15/01/2004
I wrote a small script in Splus to test the effect of different sampling intensities for mammal browsing in plantations. The function included a call to levelplot, viagra a trellis function that represents three dimensional data using different colours for the z variable. You can see an example below:

The function would run with a normal ‘plot’ function, information pills but it would not produce any output if placed inside my function. However, urologist a call to levelplot in the command line would produce the desired results. Quick email to the Splus discussion group and in ten minutes I had the answer: “Trellis functions don’t actually plot anything, but return an object; printing that object actually creates the plot. Outside of a function the ‘printing’ happens automatically, but inside the function you have to do it explicitly” (from an email by Tim Hesterberg, Insightful Corp.). Thus, something like print(levelplot(…)) does the trick.

Filed in programming, statistics
13/10/2003
It has been a while, overweight months actually, since the last note. It hasn’t been lack of motivation, but actually many things going on at the same time. Starting on mid-July and going through August there were quite a few field trips across Tasmania, participating in the measurement calendar of trials for this year. Some days were cold, windy and rainy (even with some snow), while others were full of sunshine.

It was a time for programming too, switching from my old, trusty Python to Visual Basic 6 (we will later switch to VB.net). As a language, I think that Python is much better, but it is much more difficult to deploy than Visual Basic, especially if I needed a decent GUI. At the same time, I decided to learn VB.net, which seems to be a much more civilised language. I purchased a copy of Programming Microsoft Visual Basic .NET (Core Reference) (link to Amazon.com) that, with over 1,600 pages, does quite a good job at explaining the intricacies of VB.net. When reading the comments of users in Amazon, it appears to be a good choice for C# programmers too.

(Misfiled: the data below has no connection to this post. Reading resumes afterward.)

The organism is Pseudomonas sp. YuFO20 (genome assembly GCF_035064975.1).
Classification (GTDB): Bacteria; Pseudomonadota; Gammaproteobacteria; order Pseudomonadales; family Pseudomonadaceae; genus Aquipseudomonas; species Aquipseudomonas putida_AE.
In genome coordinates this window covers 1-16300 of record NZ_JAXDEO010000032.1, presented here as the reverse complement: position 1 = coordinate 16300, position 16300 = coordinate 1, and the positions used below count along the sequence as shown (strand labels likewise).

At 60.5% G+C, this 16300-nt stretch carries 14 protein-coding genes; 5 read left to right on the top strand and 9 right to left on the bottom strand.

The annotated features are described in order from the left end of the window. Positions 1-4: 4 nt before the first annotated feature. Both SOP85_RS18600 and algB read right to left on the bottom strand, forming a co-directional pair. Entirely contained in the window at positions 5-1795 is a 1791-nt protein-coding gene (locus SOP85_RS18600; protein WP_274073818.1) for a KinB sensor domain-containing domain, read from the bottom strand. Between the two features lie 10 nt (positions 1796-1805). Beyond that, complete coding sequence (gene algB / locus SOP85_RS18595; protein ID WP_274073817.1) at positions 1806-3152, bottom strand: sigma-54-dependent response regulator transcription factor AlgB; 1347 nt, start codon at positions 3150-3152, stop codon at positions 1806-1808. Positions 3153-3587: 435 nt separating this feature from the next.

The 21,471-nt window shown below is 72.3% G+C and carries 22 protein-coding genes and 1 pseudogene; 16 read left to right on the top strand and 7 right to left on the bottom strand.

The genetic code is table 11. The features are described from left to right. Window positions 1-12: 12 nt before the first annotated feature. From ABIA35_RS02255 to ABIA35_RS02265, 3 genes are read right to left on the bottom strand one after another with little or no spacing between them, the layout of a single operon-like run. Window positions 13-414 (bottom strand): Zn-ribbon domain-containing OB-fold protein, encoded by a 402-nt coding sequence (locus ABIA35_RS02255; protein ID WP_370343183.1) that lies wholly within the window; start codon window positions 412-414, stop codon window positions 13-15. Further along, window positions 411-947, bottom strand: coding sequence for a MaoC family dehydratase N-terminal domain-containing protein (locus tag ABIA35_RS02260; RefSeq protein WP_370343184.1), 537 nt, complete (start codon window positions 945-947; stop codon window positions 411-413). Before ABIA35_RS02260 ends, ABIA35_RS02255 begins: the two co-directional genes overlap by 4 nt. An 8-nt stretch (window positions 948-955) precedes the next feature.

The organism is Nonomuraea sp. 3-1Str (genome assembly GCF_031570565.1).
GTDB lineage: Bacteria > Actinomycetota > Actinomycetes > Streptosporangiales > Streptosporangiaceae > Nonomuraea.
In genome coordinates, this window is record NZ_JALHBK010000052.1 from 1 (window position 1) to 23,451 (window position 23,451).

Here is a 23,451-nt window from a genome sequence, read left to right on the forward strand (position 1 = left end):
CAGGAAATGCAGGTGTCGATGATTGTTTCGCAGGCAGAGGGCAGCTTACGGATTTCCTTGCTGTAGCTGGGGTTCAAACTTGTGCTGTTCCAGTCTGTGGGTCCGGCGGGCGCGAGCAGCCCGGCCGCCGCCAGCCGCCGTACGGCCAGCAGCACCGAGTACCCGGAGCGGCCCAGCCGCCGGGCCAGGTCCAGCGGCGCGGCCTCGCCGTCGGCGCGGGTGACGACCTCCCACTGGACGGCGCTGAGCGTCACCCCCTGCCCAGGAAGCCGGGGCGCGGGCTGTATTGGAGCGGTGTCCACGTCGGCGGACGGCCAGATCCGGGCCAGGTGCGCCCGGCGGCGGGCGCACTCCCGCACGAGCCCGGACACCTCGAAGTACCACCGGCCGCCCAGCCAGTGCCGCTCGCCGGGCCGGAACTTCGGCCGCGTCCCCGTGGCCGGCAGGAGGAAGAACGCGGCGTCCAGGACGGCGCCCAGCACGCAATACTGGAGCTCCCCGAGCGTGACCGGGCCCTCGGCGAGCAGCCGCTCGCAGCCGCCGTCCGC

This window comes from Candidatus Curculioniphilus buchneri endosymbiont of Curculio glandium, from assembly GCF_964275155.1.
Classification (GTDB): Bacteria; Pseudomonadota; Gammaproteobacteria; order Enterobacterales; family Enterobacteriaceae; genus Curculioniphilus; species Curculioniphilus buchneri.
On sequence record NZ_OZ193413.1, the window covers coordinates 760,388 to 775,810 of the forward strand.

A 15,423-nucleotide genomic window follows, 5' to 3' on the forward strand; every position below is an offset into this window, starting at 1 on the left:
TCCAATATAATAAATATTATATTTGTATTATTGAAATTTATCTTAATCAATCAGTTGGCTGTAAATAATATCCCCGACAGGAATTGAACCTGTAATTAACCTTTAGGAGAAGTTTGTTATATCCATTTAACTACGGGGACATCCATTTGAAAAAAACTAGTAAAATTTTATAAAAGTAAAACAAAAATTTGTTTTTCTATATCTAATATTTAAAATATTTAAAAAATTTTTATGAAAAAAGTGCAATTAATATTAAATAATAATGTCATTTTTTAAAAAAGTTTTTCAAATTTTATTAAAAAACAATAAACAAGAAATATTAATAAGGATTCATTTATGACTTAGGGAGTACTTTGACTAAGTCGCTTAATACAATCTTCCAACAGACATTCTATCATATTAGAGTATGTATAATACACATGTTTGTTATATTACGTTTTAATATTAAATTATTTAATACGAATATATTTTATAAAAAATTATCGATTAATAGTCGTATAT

I have also been quite active running longitudinal analyses for designed experiments using Splus and GenStat.

P.S. 2008. At the end I did not need to get into VB.net.

Filed in miscellanea, programming, statistics
1/08/2003
Yesterday I spent the day near Orford, this site attending a demonstration of standing tree quality assessment (in a ~250 years old *Eucalyptus delegatensis* native forest). The idea was to visually estimate the log grading that would come from eight standing trees and compare the estimate with the results after felling the trees. It seems that a properly trained field crew can give a *(very?) rough* estimate of what is going to happen with individual trees, and a *(plain?) rough* idea for the average. Office boffins have a much smaller chance of getting things right.

It never stops to surprise me the degree of variability encountered when working with native forest and estimates about its productivity. We’ll need to discuss ways of taking into account that large ’surprise factor’ on terms of final product specification obtained from growth models.

Orford

Yesterday I wanted to generate a *virtual forest* with aggregated spatial distribution (clusters of trees) to test different sampling schemes. I started with the number of clusters defined by a Poisson distribution and then randomly assigning trees to each cluster with probability *p* and not clustering them with probability 1 – *p*. The position around the clusters was determined by a random allocation using polar coordinates; i.e., impotent

randomly generating an angle (between 0 and 2*PI) and a proportion of a maximum radius rand()*R. Adrian pointed out to me that the procedure was not uniformly random in the circle, with higher density near the centre than further away.

If you like analogies, tracing a large number of lines with a pencil at various angles, but always though the centre of a circle, leaves more gray near the centre of the circle than near the border of it. Same thing happens with the spokes of a wheel. To make a long story short, this can be corrected taking the square root of the uniform random number that is used to multiply by the radius. Then, the proportion of the maximum radius is sqrt(rand())*R. Note to self: always take the square root when randomly assigning points in a circle.

Filed in programming, statistics